2 Answers | Add Yours
Montag's bedroom is repeatedly compared to a tomb. One of the elements that I had to remind myself of while visualizing the room is that it is described as completely dark, with no light at all, as though it were sealed shut. Montag isn't even able to see that his wife is nearly dead.
The room is described as having windows and could easily be a much more pleasant place if it were open to the moonlight, but Montag knows not to bother.
I think the room is largely meant to represent his wife, Mildred, who spends virtually all of her time with small radios in her ears, sealed off from the outside world, just like the room itself. However it also represents their marriage: cold, lifeless, and sealed shut, an ironic mirror image of what a marriage should be.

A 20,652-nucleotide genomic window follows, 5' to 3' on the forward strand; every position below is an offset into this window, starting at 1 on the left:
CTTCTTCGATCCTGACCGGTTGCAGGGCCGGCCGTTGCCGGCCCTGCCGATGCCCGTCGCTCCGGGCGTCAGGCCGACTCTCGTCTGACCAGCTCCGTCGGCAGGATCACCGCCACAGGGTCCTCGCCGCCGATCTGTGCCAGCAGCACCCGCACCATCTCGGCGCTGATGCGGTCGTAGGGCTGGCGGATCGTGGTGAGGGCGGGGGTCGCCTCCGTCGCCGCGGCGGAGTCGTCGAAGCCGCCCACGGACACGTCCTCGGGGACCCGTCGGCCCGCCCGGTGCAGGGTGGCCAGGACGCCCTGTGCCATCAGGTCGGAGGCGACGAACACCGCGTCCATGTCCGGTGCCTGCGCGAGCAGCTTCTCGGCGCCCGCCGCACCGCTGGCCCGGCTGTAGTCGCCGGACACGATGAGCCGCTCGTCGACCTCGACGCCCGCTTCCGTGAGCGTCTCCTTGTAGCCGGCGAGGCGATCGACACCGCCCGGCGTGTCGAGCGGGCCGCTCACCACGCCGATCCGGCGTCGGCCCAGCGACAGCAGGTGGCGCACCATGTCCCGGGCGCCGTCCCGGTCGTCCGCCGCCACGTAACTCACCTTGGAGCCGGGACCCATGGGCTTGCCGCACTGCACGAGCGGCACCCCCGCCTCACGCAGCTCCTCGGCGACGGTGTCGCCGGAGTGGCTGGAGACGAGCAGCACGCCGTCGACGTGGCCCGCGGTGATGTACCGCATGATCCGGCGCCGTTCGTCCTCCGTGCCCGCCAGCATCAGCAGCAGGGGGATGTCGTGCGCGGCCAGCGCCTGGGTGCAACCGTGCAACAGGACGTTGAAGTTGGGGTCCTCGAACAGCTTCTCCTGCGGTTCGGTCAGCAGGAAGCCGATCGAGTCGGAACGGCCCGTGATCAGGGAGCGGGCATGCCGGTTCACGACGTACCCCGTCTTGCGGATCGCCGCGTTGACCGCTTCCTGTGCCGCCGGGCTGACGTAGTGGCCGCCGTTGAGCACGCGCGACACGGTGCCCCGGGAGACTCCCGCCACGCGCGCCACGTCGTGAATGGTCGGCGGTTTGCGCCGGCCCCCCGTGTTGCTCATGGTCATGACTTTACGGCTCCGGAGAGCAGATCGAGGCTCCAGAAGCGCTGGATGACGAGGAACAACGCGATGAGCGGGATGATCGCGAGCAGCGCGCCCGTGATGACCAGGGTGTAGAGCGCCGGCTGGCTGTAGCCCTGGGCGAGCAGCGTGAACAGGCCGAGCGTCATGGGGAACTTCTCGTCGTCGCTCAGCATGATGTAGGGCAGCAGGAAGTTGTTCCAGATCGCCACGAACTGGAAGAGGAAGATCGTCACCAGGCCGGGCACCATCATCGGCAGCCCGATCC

The bedroom is the one that Montag shares with his wife Mildred. It is a cold room, not inviting or homey. What is significant is that Montag refers to the room as empty, and then revises that to say not quite empty. This symbolizes Montag himself. He realizes in this scene, and in part because of his interaction with Clarisse, that he is unhappy. This realization has made him see that he is "not quite empty". There is still passion and desire in him, and they are the spark that will lead to his goals.
We’ve answered 319,189 questions. We can answer yours, too.Ask a question